“Reasonable and probable grounds” also means “credibly-based probability” (R. v. Holmes, 2019 BCCA 138, ¶41; R. v. Dhillon, 2016 ONCA 308, ¶25).

[14] Where an officer’s reasonable and probable grounds were based on confidential information, the leading cases are R. v. Debot, 1989 CanLII 13 (SCC), [1989] 2 S.C.R. 1140 and R. v. Garofoli, 1990 CanLII 52 (SCC), [1990] 2 S.C.R. 1421. While Debot and Garofoli did not deal with grounds to arrest, but rather to search, they are consistently applied in the arrest context when tips are involved – especially Debot (see R. v. LeBlanc, 2009 NSSC 99, ¶57; Dhillon, ¶30).

[15] In Debot, Justice Wilson, (concurred with by the majority on this issue) explained whether there were reasonable and probable grounds must be assessed from the “totality of the circumstances”, having specific regard to whether the information was compelling, credible, and corroborated:

In my view, there are at least three concerns to be addressed in weighing evidence relied on by the police to justify a warrantless search. First, was the information predicting the commission of a criminal offence compelling? Second, where that information was based on a "tip" originating from a source outside the police, was that source credible? Finally, was the information corroborated by police investigation prior to making the decision to conduct the search? I do not suggest that each of these factors forms a separate test. Rather, I concur with Martin J.A.'s view that the "totality of the circumstances" must meet the standard of reasonableness. Weaknesses in one area may, to some extent, be compensated by strengths in the other two. (Pg. 1168)[Emphasis added]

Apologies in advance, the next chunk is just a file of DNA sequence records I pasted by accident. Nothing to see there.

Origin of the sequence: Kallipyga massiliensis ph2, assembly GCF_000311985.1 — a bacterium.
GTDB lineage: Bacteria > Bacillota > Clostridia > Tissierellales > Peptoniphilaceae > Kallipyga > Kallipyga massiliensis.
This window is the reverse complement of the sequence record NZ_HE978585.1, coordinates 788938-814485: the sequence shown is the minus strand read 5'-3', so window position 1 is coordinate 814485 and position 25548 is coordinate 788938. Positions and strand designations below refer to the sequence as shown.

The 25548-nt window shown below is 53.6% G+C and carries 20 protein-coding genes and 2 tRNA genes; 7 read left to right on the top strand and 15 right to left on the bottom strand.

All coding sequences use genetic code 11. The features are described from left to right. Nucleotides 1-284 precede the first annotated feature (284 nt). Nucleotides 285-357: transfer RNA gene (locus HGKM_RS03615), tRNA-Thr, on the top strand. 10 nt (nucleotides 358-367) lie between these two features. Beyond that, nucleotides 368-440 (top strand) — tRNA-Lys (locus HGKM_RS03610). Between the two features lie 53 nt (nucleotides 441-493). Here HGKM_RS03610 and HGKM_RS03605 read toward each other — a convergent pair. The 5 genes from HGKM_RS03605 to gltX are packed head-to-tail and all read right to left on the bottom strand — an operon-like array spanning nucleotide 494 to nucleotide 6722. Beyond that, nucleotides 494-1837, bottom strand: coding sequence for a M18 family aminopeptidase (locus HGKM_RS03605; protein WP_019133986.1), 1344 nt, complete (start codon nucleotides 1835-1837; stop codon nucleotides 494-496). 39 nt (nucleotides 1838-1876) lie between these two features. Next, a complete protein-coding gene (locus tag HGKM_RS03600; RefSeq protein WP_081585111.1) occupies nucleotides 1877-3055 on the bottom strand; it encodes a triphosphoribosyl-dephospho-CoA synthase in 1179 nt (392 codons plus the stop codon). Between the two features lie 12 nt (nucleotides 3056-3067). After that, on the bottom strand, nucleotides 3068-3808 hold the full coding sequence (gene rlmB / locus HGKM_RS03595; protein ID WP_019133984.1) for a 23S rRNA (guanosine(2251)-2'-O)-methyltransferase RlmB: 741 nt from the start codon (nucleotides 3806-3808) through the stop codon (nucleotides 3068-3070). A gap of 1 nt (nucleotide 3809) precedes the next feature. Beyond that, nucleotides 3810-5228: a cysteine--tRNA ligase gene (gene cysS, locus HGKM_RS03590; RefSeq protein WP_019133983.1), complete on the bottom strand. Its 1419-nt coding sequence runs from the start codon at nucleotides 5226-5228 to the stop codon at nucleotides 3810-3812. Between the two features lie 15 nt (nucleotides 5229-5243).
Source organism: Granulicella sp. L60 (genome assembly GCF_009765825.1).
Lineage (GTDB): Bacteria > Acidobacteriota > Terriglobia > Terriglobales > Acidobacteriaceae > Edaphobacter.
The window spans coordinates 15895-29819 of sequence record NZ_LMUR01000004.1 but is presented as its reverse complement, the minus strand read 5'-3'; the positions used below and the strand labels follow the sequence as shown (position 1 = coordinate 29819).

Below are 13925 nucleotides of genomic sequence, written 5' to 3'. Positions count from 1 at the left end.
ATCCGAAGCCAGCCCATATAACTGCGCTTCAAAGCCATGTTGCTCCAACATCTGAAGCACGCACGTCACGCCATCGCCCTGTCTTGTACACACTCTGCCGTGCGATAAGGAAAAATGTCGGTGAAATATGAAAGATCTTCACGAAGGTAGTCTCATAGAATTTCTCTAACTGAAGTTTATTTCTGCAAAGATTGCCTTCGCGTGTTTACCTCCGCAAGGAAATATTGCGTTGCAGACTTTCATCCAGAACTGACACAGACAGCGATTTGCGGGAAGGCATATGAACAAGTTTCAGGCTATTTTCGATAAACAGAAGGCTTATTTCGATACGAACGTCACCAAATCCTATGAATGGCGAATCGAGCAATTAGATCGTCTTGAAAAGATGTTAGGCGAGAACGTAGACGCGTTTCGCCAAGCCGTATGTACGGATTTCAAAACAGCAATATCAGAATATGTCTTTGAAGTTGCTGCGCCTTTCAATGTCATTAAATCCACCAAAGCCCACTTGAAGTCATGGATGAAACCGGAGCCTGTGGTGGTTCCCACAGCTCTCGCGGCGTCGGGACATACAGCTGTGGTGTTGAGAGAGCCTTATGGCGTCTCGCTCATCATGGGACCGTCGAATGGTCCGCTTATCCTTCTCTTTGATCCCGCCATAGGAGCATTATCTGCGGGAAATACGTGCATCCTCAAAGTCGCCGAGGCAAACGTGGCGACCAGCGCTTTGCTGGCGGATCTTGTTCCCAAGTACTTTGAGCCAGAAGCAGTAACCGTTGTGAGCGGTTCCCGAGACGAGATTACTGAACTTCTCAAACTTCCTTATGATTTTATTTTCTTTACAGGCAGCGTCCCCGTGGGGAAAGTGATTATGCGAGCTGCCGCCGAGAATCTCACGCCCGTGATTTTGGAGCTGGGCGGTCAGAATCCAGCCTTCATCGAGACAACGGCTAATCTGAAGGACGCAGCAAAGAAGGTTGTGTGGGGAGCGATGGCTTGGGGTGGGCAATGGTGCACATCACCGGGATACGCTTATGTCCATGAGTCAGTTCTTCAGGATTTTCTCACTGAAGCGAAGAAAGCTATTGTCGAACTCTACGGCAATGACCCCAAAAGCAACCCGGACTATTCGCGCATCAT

[16] Justice Wilson found each detail provided by the confidential informant need not be confirmed “so long as the sequence of events actually observed conforms sufficiently to the anticipated pattern to remove the possibility of innocent coincidence”. Further, that “the level of verification required may be higher where the police rely on an informant whose credibility cannot be assessed or where fewer details are provided and the risk of innocent coincidence is greater” (Debot, p. 1172).